We note that the degradation in filtration efficiency after 30 minutes treatment (3 times of decontamination process) is significant, exceeding the standard by an order of magnitude, and is therefore unlikely to meet BS-EN 149 specification. Reducing the filtration efficiency by long plasma exposure can be related to electrostatic filtration in the FFR.
Exploitation Route As the decontamination efficiency of plasma is influenced by both exposure time and plasma intensity, we can use plasma dose as a parameter to suggest the minimum exposure time depending on the size of PPEs and the power of a plasma source, which can develop the appropriate procedure of an actual PPE decontamination process. Thus, the outcome of this funding can be used to determine the plasma dose for different PPEs and other surface decontamination applications. The this funding outcome can also be used to provide some guideline for number of PPE reuse safely with maintaining its filtration efficiency.
Sectors Environment,Healthcare

URL https://www.southampton.ac.uk/news/2021/10/plasma-decontamination-ppe.page
Description Our finding has increased the public awareness of the growing waste & recycling problems from PPE. We have demonstrated a new method to safely clean and reuse facemask respirators with advanced low-temperature plasma technology. Our finding used to show public that used PPEs can be reused safely through plasma decontamination technology. Therefore, we showed that the developed plasma technique could reduce approximately 70% of plastic waste caused by facemasks and reduce economic burdens on low-income countries by reusing facemasks. Our finding is also used to demonstrate that a plasma decontamination method can can help future pandemic responses by providing contingency options should a shortage of personal protective equipment (PPE) for frontline healthcare staff occur again.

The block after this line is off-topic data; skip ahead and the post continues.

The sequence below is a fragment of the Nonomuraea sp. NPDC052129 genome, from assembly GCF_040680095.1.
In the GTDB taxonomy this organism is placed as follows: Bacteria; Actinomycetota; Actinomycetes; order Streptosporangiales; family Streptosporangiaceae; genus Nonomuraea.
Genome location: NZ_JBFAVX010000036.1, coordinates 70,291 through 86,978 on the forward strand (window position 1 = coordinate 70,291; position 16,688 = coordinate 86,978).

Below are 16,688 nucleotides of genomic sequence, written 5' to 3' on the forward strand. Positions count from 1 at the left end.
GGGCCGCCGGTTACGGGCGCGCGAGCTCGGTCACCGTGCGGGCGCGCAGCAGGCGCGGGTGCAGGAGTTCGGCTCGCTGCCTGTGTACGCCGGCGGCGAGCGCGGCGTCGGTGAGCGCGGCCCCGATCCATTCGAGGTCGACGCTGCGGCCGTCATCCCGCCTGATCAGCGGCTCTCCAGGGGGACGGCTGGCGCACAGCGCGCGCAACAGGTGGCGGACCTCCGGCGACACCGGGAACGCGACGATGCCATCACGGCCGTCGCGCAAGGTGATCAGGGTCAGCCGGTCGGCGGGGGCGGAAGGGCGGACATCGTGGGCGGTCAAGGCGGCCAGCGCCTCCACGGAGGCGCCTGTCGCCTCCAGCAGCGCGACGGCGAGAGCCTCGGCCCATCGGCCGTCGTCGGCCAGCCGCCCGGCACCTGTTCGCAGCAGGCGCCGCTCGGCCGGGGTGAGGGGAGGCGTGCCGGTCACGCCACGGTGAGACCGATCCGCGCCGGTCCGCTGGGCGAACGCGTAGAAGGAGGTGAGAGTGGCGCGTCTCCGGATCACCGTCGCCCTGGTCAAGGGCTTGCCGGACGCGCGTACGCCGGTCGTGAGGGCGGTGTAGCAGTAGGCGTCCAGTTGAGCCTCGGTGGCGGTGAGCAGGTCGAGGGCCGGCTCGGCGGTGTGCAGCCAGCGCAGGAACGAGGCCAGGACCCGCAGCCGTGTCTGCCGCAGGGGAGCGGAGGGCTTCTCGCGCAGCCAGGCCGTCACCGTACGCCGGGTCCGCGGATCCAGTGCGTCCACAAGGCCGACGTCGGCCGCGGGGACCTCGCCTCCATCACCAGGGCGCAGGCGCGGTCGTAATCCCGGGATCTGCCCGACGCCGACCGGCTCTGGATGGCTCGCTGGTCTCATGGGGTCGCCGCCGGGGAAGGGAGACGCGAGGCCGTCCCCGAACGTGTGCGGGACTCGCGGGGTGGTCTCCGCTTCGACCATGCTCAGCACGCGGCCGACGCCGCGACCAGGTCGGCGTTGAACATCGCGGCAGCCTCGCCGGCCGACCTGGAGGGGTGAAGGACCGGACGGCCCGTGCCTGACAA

First Year Of Impact 2021
Sector Environment,Healthcare
Impact Types Societal,Economic

Description Enabling Technologies Programme (ETP) and Science and Technology Facilities Council (STFC) Call Two - Technology for Space Science
Amount £201,476 (GBP)
Organisation UK Space Agency 
Sector Public
Country United Kingdom
Start 04/2023 
End 04/2024
Description NHS Future Hospital Initiative
Amount € 250,000 (EUR)
Funding ID 4000140067/22/NL/AL/mma